Global Dog Breeds
Crossbreeds Dogs A-Z

Chilier

History

The Chilier is a cross between the Chihuahua and the Cavalier King Charles Spaniel. The dog has bulging eyes similar to the parents along with large droopy ears borrowed from Cavalier King Charles Spaniel. The breed came into existence a couple of decades back and has become popular due to the loyal, friendly and outgoing nature.

Chilier

Facts About Chilier
Breed Group Toy dog
Breed Type Crossbreed
Country of Origin U.S.A.
Other Names Cavachi, Cava Chi, Chihuahua/Cavalier –King Charles Spaniel Mix, Chivalier
Size & Height 8-10 inches
Weight 6-12 pounds
Competitive Registration/ Qualification Information ACHC, DRA, DDKC
Shedding Low to average
Hypoallergenic No
Litter Size N.A.
Colour Black, tan, cream, golden, brown, silver, and white
Life Expectancy 10-16 years
Coat Silky and long, or straight and short
Price $300-$800

Temperament & Personality

It is a friendly and extrovert dog that loves to be the center of attention. It can get willful due to its independent and dominating nature. The animal tends to get territorial and wary around strangers.

Care

Exercise

The Chilier is a reasonably active dog which requires moderate activities regularly. Its size makes it suitable for apartment life as indoor games provide the dog sufficient stimulation. A couple of walks every day and frequent visit to a dog park will help it stay fit and socialize. One thing to notice about these dogs is that they sneeze when they get excited.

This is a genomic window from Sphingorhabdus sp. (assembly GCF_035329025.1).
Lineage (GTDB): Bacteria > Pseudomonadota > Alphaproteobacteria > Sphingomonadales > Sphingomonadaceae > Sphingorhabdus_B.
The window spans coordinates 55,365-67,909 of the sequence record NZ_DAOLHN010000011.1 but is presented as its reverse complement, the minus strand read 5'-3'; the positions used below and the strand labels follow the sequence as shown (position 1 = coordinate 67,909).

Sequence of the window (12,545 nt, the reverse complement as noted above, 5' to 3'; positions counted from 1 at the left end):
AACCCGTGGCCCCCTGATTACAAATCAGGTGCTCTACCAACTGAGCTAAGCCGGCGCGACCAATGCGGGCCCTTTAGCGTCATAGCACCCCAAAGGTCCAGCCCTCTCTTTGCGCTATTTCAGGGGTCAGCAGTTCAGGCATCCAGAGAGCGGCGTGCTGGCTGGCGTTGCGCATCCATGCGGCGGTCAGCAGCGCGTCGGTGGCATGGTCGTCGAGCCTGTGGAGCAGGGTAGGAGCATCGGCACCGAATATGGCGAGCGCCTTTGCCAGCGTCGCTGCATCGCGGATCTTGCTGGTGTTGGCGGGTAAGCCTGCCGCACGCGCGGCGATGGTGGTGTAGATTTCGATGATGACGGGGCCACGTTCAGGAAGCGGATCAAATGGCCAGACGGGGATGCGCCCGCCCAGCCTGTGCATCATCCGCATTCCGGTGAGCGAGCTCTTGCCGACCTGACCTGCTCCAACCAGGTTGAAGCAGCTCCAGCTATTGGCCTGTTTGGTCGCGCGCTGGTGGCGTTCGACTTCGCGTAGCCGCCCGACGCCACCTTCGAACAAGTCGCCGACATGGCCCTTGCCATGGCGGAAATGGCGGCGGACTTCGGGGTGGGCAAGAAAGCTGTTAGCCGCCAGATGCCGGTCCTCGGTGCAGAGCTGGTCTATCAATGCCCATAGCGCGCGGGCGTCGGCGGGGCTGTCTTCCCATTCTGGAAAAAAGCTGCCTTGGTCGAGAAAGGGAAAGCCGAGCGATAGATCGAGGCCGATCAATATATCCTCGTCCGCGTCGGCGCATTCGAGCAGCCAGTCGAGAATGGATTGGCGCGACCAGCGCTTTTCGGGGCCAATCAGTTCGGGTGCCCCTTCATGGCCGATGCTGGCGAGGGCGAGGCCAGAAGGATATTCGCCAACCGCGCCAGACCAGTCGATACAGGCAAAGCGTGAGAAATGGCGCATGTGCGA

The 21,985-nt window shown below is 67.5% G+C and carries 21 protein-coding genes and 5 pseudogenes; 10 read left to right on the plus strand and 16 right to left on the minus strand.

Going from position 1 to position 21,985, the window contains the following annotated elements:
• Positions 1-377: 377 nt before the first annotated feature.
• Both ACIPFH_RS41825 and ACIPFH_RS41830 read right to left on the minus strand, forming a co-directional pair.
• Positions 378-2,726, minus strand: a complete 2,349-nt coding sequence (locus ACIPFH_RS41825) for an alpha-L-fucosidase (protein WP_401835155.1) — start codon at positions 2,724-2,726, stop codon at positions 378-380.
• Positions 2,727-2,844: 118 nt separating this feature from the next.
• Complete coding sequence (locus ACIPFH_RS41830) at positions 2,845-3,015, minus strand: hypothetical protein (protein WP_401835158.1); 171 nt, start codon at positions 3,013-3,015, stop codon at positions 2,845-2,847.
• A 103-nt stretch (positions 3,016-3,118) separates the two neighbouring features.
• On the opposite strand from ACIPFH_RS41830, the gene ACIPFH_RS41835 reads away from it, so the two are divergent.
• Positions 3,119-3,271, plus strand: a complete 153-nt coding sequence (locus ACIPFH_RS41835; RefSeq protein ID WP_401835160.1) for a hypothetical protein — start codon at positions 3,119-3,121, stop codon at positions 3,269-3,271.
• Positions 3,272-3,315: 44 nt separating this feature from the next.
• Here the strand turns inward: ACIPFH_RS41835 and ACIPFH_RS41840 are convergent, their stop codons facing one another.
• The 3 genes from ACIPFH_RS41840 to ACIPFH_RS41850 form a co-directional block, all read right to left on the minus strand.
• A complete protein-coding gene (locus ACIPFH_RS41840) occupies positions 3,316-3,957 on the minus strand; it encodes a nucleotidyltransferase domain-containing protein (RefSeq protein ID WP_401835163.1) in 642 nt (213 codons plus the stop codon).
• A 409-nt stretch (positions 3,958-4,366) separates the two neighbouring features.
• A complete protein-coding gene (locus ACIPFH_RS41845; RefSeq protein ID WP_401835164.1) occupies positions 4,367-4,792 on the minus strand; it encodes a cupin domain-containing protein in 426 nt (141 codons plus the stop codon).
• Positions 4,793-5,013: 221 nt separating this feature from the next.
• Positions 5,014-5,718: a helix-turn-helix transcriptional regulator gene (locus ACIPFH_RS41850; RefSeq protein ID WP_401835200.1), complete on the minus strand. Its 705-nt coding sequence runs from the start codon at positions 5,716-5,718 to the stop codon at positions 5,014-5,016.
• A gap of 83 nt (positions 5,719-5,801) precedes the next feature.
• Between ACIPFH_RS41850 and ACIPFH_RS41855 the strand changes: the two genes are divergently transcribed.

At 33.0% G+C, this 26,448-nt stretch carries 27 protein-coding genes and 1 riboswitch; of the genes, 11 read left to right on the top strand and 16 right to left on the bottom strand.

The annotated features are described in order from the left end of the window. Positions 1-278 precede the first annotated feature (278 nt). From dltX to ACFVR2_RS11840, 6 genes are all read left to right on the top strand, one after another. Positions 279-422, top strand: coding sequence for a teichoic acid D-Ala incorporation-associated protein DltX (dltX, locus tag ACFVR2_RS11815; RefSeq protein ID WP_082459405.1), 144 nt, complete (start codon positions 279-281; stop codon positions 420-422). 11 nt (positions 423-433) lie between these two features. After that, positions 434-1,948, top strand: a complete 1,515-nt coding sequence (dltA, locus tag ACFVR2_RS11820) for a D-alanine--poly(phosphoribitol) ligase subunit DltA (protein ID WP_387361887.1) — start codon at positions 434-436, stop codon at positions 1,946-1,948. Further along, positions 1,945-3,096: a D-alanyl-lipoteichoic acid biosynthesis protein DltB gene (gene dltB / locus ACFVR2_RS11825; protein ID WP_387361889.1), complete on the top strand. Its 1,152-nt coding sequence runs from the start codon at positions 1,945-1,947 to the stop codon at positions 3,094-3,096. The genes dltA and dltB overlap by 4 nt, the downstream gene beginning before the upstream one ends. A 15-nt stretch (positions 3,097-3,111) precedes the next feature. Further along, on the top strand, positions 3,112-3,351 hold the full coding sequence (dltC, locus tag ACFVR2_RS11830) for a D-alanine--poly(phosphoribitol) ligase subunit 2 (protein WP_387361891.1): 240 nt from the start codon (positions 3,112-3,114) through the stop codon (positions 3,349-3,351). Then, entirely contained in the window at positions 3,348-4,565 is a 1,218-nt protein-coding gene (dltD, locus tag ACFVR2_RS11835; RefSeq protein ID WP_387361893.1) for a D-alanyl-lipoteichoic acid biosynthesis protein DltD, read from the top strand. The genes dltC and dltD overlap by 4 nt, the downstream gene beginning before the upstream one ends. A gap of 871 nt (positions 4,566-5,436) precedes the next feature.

Grooming

Chilier puppies require moderate grooming, hence, first time owners can consider it. Brush its coat twice or thrice a week to preserve the natural oils of the skin. Bathe it using a dog shampoo, only when it is extremely dirty and smells strong. Clip its long nails with nail clipper when they over grow or visit a professional groomer. Moreover, regularly clean its eyes and ears to prevent infections. Lastly, brushing its teeth twice a week will prevent tar tar build up and the oral health germ free.

Health Problems

Inherited health complications include patellar luxation, heart problems, hypoglycemia, hip dysplasia, shivering, etc. Look for health clearances of the dog’s parents and consider the breeding environment before buying.

Training

Training the Chivalier can be difficult owing to its stubborn attitude. It needs a consistent and firm leader for guidance. The owner must be patient and should not revert to negative methods as they can be detrimental. Teach the necessary obedience and socialization skills at an early age to avoid problems.

Feeding

High-quality dry dog food can be fed to the Chilier. The amount is half to one cup, although it may vary depending on its size, age, and metabolism.

Related posts

Leave a Comment